4. Bond with the people around you. Your fellow house staff and hospital staff are an integral part of your experience as an intern and resident. You will be spending at least 3-7 years with a small group of similar-minded individuals. It’s important to develop good and fun working relationship with the house staff. There are endless instances when the long call nights, the tough emotional times with patients, and similar situations are made so much more tolerable due to the people around you. Sometimes it has even saved lives. During night float shifts, the hospital becomes very lonely. Aside from your patients, the only folks there are a few of your co-residents, a skeleton nursing and ancillary support crew, and maybe one nocturnist attending. Often on night float, you will care for a long list of patients without immediate supervision from a senior resident or attending. I’ve found myself having to reach out to co-interns and residents in the middle of night on occasion. Many were happy to help me because of the bond we’ve built.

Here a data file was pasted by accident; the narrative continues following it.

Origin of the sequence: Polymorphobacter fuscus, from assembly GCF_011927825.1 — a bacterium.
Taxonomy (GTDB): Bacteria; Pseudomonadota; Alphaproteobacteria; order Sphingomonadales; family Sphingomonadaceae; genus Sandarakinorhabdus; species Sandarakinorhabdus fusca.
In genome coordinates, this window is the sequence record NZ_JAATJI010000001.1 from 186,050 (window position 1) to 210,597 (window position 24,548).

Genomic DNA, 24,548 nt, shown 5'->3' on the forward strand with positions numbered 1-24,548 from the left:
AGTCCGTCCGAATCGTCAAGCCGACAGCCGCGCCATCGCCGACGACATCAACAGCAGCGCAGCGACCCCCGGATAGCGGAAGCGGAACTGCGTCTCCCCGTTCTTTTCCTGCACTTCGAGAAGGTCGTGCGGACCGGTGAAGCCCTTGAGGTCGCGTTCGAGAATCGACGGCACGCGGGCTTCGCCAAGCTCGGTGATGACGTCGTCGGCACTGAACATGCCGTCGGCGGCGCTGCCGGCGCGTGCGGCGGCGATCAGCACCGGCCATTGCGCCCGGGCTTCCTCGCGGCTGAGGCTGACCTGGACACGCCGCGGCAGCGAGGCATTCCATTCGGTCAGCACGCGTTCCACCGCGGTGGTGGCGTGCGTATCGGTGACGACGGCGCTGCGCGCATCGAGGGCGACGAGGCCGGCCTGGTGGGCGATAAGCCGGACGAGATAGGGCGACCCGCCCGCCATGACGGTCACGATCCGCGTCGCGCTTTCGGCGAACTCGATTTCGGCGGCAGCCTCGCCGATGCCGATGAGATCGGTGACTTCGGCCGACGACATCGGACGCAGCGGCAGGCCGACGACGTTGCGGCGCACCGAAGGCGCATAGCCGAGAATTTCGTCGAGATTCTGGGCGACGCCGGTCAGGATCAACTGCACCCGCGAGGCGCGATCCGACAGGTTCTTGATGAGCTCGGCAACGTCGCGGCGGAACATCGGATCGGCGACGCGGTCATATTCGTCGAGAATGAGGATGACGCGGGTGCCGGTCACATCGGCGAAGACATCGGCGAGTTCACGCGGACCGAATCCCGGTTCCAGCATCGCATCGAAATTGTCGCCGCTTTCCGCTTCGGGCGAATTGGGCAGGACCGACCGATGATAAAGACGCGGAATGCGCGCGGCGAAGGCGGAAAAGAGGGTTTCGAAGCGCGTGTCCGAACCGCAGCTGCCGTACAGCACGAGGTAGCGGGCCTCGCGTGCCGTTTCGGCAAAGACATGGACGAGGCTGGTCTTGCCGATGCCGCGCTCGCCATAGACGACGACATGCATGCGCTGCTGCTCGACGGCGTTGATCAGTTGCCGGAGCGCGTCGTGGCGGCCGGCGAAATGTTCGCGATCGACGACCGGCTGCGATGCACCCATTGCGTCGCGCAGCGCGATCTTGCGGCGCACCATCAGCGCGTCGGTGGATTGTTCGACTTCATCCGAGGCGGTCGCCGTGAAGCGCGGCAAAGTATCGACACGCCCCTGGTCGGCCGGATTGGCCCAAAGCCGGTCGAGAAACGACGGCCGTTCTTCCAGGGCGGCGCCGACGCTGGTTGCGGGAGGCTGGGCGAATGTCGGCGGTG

5. Make sure your efforts are properly recognized. This is not only advice to survive intern year, but to advance your career as well. Don’t be a glory hog and give others credit when it’s due, but don’t let your own efforts go without accolades. If you took initiative to research something about your patient or went out of your way to help your team, make sure it’s recognized. Well earned cheers and accolades really give you strength and confidence to carry on. I did particularly well on my inpatient GI elective during my intern year. Many times, I caught problems that would have delayed the patient from getting their colonoscopy or EGD. I would take steps to mitigate this before the patient’s scheduled procedure. I made sure to report all my efforts to the GI attending and the GI lab staff (in a more factual than self-aggrandizing way). Although I wasn’t going beyond my normal duties, the staff and the attending all appreciated my efforts to make sure no procedures were delayed. My chief resident and my program director received communication commending my efforts. This illustrates two important points: 1) Had I not reported my extra efforts on behalf of my patients, I likely wouldn’t have received accolades for my efforts. Preventative measures are often not recognized because consequences are avoided. You should draw a little more attention to your preventative efforts, without sounding boastful or compliment seeking of course. 2) I had many doubts about my ability to do well during residency. Having recognition from my attending and the hospital really helped to erase those doubts, and I started to grow as a resident and a person.